From David Segal for the New York Times: “Standing on a second-story fire escape, a photographer named Ormond Gigli is shouting instructions through a bullhorn. Forty models are posing in the window frames of brownstones across East 58th Street on Manhattan’s Upper East Side, a menagerie of colorful dresses and evening gowns. Nobody has hired Gigli, a 35-year-old freelance commercial photographer, to create “Girls in the Windows.” He wants to memorialize those buildings, which stand directly across the street from his home studio. What he doesn’t know is that the image will become one of the most collected photographs in the history of the medium. Over the last 30 years, roughly 600 signed and numbered copies have been sold, at prices that typically range between $15,000 and $30,000. Add up the prices of all the copies already sold and you end up with a number in the range of $12 million.”

Contrary to popular misconceptions, people in the Middle Ages were fairly clean

From Magdalena Lanuszka for JSTOR Daily: “While the stereotype about the Middle Ages is that it was an era of darkness and filth, medieval art and literature suggest the opposite—it was a colorful epoch, even bright—during which people delighted in bathing and appreciated its medicinal value. Throughout history, both medical treatises and poems have been dedicated to the subject of good hygiene. Regimen Sanitatis Salernitanum, a Latin poem made up of more than 360 rhymes was likely first written in the eleventh century by someone familiar with the education provided by the medical school in Salerno. Later translated into various vernaculars, the popular poem offered common sense advice on how to keep well by, for example, washing hands and face in cold water in the morning, and taking care to keep warm after a bath. Indeed, an early German print of this poem featured a woodcut of a queen bathing.”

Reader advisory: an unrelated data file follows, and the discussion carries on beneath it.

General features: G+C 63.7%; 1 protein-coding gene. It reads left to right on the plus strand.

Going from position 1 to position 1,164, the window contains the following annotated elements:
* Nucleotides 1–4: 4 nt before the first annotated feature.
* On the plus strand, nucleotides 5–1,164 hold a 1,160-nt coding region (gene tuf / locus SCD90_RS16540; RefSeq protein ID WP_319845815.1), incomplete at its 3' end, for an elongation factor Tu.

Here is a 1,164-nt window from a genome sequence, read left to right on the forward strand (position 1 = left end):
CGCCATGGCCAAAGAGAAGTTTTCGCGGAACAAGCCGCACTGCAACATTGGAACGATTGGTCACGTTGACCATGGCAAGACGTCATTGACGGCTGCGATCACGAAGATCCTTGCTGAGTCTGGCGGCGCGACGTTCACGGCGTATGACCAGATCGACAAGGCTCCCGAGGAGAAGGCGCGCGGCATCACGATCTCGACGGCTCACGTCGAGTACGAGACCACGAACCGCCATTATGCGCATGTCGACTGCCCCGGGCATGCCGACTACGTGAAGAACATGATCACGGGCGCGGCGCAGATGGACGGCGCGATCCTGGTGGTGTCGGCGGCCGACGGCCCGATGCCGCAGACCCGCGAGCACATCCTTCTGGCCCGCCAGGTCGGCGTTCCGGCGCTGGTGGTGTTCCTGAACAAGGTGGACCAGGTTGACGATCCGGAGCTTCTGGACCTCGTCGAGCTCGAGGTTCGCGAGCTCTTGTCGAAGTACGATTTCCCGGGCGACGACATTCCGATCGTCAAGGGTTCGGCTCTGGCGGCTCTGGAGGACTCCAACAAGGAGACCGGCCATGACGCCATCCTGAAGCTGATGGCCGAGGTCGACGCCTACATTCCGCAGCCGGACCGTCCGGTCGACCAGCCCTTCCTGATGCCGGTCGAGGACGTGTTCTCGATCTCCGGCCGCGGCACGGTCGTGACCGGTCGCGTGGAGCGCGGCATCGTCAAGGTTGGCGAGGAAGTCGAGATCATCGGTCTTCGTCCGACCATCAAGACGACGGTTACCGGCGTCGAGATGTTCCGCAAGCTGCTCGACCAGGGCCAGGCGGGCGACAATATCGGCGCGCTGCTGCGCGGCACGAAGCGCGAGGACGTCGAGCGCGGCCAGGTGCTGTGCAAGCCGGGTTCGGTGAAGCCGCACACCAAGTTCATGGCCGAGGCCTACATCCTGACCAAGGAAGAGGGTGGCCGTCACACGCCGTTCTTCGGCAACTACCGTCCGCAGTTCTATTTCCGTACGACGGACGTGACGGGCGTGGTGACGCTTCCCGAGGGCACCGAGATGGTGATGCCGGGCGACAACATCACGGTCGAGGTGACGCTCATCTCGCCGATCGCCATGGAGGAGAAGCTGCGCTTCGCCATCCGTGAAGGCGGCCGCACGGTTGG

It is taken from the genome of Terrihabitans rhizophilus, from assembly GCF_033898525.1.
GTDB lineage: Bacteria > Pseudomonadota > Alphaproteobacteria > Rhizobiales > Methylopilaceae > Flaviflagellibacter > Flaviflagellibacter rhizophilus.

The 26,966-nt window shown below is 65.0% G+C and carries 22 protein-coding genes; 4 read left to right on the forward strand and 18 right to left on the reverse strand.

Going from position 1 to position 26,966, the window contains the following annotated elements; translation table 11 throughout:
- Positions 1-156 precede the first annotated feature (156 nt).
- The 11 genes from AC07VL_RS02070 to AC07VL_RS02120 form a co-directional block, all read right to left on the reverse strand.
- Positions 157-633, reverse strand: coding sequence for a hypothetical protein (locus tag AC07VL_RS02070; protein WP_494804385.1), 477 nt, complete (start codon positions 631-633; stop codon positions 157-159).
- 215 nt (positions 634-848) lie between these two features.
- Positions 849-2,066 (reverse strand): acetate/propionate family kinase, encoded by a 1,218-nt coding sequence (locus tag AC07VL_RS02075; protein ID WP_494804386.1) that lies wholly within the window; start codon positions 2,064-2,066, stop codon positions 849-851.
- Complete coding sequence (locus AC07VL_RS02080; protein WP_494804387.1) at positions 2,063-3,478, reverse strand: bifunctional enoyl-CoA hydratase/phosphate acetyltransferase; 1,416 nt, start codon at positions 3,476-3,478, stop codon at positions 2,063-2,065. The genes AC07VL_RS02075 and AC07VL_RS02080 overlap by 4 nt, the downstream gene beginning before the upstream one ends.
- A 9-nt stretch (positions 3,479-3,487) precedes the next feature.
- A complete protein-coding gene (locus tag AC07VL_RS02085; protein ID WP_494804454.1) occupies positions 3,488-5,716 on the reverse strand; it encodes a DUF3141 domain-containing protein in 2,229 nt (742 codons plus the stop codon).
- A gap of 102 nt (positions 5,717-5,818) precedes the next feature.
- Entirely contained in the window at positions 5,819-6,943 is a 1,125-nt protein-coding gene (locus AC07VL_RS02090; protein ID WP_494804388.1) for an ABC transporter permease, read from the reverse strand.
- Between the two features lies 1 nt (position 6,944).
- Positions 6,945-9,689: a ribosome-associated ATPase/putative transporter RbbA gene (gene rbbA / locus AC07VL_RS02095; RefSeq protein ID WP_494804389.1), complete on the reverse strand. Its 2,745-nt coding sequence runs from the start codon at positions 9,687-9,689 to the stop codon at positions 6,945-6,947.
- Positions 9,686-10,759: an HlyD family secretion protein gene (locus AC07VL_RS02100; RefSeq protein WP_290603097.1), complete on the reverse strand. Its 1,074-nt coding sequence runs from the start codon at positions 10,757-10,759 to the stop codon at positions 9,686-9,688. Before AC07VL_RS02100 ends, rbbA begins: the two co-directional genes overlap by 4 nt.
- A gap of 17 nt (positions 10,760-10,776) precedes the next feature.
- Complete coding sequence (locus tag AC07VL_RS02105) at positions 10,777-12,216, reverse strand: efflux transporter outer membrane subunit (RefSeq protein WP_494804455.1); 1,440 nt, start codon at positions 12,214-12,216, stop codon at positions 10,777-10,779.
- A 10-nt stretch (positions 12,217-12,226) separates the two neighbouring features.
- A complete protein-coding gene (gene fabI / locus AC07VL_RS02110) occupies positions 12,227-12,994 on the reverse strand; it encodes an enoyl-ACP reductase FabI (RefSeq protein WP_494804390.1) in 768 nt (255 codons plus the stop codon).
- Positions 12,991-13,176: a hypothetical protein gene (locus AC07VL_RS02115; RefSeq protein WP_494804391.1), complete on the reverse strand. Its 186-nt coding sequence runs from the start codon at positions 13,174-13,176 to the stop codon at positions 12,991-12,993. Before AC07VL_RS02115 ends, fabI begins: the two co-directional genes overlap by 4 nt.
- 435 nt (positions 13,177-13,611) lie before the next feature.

In the 1600s, the British and Dutch fought a war over control of the world’s nutmeg

Nutmeg | ferrebeekeeper

From Miss Cellania for Neatorama: “By the time the Dutch East India company was formed in 1602, nutmeg was already the favored spice in Europe. Aside from adding flavor to food and drinks, its aromatic qualities worked wonders to disguise the stench of decay in poorly preserved meats, always a problem in the days before refrigeration. Doctors also believed that it could keep away the plagues, so everyone wanted it. Ten pounds of nutmeg had a London street value of 2 pounds, 10 shillings, or about 68,000 times its original cost. nutmeg so rare? The tree grew in only one place in the world: the Banda Islands of Indonesia. A tiny archipelago rising only a few meters above sea level. In 1621 the Dutch swept in and took over, but one of the Banda Islands was under control of the British. The little sliver of land was one of England’s first colonial outposts, dating to 1603.”

An Australian company has created glow-in-the-dark road markings

Acknowledgements: I find a lot of these links myself, through RSS feeds etc. But I also get some from other newsletters and blogs that I rely on as “serendipty engines.” They include Today In Tabs, Clive Thompson’s Linkfest, Maria Popova’s website The Marginalian, The Morning News from Rosecrans Baldwin and Andrew Womack, Why Is This Interesting, Dan Lewis’s Now I Know, Robert Cottrell and Caroline Crampton’s The Browser, Sheehan Quirke AKA The Cultural Tutor, the Smithsonian magazine, and JSTOR Daily. If you come across something you think should be included here, feel free to email me.